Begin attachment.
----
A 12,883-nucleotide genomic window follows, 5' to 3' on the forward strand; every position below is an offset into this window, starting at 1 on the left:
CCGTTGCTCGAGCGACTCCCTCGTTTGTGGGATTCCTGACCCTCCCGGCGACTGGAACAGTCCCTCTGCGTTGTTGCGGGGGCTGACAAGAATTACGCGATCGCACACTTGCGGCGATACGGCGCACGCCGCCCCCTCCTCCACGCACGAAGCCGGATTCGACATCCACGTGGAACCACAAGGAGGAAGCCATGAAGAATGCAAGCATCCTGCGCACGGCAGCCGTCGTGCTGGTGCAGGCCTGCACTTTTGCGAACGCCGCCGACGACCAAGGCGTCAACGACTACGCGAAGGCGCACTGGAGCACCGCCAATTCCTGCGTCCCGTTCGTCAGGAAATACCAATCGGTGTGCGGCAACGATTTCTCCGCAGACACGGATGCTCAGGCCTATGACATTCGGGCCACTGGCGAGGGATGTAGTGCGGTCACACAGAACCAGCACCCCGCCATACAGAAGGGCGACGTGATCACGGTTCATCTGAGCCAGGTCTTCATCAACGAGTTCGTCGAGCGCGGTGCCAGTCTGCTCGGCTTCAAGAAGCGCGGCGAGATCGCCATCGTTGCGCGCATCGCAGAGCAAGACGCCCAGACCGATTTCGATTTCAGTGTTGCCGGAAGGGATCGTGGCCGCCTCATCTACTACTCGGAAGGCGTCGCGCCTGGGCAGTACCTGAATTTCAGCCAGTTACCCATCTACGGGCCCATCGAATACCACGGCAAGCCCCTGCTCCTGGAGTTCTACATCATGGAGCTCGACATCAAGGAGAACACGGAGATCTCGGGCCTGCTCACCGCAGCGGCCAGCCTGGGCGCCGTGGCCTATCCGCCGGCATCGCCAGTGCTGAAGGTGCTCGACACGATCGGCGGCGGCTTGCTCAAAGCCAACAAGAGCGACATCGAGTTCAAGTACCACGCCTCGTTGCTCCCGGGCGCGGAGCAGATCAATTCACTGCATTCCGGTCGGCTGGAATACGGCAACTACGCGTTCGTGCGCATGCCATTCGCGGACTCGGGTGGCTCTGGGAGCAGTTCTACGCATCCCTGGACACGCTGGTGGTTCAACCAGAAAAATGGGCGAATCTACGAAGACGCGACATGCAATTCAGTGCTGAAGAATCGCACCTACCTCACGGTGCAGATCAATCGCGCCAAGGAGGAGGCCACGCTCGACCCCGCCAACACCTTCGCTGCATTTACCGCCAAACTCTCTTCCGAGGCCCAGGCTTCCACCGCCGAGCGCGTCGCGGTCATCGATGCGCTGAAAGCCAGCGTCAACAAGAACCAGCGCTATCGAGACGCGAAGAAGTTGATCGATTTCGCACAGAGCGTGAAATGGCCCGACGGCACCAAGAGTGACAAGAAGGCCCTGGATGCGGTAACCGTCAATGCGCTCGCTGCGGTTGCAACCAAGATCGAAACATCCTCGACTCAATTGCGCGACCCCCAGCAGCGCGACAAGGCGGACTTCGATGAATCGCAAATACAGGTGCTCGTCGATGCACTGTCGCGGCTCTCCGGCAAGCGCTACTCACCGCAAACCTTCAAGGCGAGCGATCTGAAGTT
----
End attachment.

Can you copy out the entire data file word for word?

A 12,883-nucleotide genomic window follows, 5' to 3' on the forward strand; every position below is an offset into this window, starting at 1 on the left:
CCGTTGCTCGAGCGACTCCCTCGTTTGTGGGATTCCTGACCCTCCCGGCGACTGGAACAGTCCCTCTGCGTTGTTGCGGGGGCTGACAAGAATTACGCGATCGCACACTTGCGGCGATACGGCGCACGCCGCCCCCTCCTCCACGCACGAAGCCGGATTCGACATCCACGTGGAACCACAAGGAGGAAGCCATGAAGAATGCAAGCATCCTGCGCACGGCAGCCGTCGTGCTGGTGCAGGCCTGCACTTTTGCGAACGCCGCCGACGACCAAGGCGTCAACGACTACGCGAAGGCGCACTGGAGCACCGCCAATTCCTGCGTCCCGTTCGTCAGGAAATACCAATCGGTGTGCGGCAACGATTTCTCCGCAGACACGGATGCTCAGGCCTATGACATTCGGGCCACTGGCGAGGGATGTAGTGCGGTCACACAGAACCAGCACCCCGCCATACAGAAGGGCGACGTGATCACGGTTCATCTGAGCCAGGTCTTCATCAACGAGTTCGTCGAGCGCGGTGCCAGTCTGCTCGGCTTCAAGAAGCGCGGCGAGATCGCCATCGTTGCGCGCATCGCAGAGCAAGACGCCCAGACCGATTTCGATTTCAGTGTTGCCGGAAGGGATCGTGGCCGCCTCATCTACTACTCGGAAGGCGTCGCGCCTGGGCAGTACCTGAATTTCAGCCAGTTACCCATCTACGGGCCCATCGAATACCACGGCAAGCCCCTGCTCCTGGAGTTCTACATCATGGAGCTCGACATCAAGGAGAACACGGAGATCTCGGGCCTGCTCACCGCAGCGGCCAGCCTGGGCGCCGTGGCCTATCCGCCGGCATCGCCAGTGCTGAAGGTGCTCGACACGATCGGCGGCGGCTTGCTCAAAGCCAACAAGAGCGACATCGAGTTCAAGTACCACGCCTCGTTGCTCCCGGGCGCGGAGCAGATCAATTCACTGCATTCCGGTCGGCTGGAATACGGCAACTACGCGTTCGTGCGCATGCCATTCGCGGACTCGGGTGGCTCTGGGAGCAGTTCTACGCATCCCTGGACACGCTGGTGGTTCAACCAGAAAAATGGGCGAATCTACGAAGACGCGACATGCAATTCAGTGCTGAAGAATCGCACCTACCTCACGGTGCAGATCAATCGCGCCAAGGAGGAGGCCACGCTCGACCCCGCCAACACCTTCGCTGCATTTACCGCCAAACTCTCTTCCGAGGCCCAGGCTTCCACCGCCGAGCGCGTCGCGGTCATCGATGCGCTGAAAGCCAGCGTCAACAAGAACCAGCGCTATCGAGACGCGAAGAAGTTGATCGATTTCGCACAGAGCGTGAAATGGCCCGACGGCACCAAGAGTGACAAGAAGGCCCTGGATGCGGTAACCGTCAATGCGCTCGCTGCGGTTGCAACCAAGATCGAAACATCCTCGACTCAATTGCGCGACCCCCAGCAGCGCGACAAGGCGGACTTCGATGAATCGCAAATACAGGTGCTCGTCGATGCACTGTCGCGGCTCTCCGGCAAGCGCTACTCACCGCAAACCTTCAAGGCGAGCGATCTGAAGTT